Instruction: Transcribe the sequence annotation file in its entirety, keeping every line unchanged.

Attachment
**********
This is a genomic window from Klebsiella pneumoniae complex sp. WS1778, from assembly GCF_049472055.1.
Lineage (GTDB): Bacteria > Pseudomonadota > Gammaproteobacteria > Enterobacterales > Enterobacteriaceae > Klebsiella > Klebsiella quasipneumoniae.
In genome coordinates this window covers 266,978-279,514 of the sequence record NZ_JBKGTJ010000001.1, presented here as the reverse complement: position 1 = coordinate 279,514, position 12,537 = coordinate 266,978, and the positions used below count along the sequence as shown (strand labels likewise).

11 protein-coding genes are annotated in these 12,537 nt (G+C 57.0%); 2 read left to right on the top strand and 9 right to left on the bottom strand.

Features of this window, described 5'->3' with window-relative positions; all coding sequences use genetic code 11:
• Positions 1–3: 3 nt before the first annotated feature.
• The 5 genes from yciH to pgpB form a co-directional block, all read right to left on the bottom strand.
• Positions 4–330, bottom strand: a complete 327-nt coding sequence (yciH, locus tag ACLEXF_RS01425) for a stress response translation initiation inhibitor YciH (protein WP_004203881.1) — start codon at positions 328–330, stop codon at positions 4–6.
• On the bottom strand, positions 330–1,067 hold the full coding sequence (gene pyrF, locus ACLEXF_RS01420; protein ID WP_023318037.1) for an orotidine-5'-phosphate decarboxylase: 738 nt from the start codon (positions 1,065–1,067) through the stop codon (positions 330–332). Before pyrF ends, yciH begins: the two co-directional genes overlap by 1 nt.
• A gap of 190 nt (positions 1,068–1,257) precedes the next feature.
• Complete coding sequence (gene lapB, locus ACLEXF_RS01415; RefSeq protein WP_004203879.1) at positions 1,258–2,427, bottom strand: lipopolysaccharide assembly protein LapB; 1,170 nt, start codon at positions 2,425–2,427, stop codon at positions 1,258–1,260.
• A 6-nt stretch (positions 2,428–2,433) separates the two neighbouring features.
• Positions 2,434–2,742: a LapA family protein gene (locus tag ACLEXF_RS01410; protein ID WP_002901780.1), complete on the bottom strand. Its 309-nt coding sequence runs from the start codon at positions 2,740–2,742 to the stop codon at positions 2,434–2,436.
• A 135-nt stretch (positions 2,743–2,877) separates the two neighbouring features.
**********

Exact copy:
This is a genomic window from Klebsiella pneumoniae complex sp. WS1778, from assembly GCF_049472055.1.
Lineage (GTDB): Bacteria > Pseudomonadota > Gammaproteobacteria > Enterobacterales > Enterobacteriaceae > Klebsiella > Klebsiella quasipneumoniae.
In genome coordinates this window covers 266,978-279,514 of the sequence record NZ_JBKGTJ010000001.1, presented here as the reverse complement: position 1 = coordinate 279,514, position 12,537 = coordinate 266,978, and the positions used below count along the sequence as shown (strand labels likewise).

11 protein-coding genes are annotated in these 12,537 nt (G+C 57.0%); 2 read left to right on the top strand and 9 right to left on the bottom strand.

Features of this window, described 5'->3' with window-relative positions; all coding sequences use genetic code 11:
• Positions 1–3: 3 nt before the first annotated feature.
• The 5 genes from yciH to pgpB form a co-directional block, all read right to left on the bottom strand.
• Positions 4–330, bottom strand: a complete 327-nt coding sequence (yciH, locus tag ACLEXF_RS01425) for a stress response translation initiation inhibitor YciH (protein WP_004203881.1) — start codon at positions 328–330, stop codon at positions 4–6.
• On the bottom strand, positions 330–1,067 hold the full coding sequence (gene pyrF, locus ACLEXF_RS01420; protein ID WP_023318037.1) for an orotidine-5'-phosphate decarboxylase: 738 nt from the start codon (positions 1,065–1,067) through the stop codon (positions 330–332). Before pyrF ends, yciH begins: the two co-directional genes overlap by 1 nt.
• A gap of 190 nt (positions 1,068–1,257) precedes the next feature.
• Complete coding sequence (gene lapB, locus ACLEXF_RS01415; RefSeq protein WP_004203879.1) at positions 1,258–2,427, bottom strand: lipopolysaccharide assembly protein LapB; 1,170 nt, start codon at positions 2,425–2,427, stop codon at positions 1,258–1,260.
• A 6-nt stretch (positions 2,428–2,433) separates the two neighbouring features.
• Positions 2,434–2,742: a LapA family protein gene (locus tag ACLEXF_RS01410; protein ID WP_002901780.1), complete on the bottom strand. Its 309-nt coding sequence runs from the start codon at positions 2,740–2,742 to the stop codon at positions 2,434–2,436.
• A 135-nt stretch (positions 2,743–2,877) separates the two neighbouring features.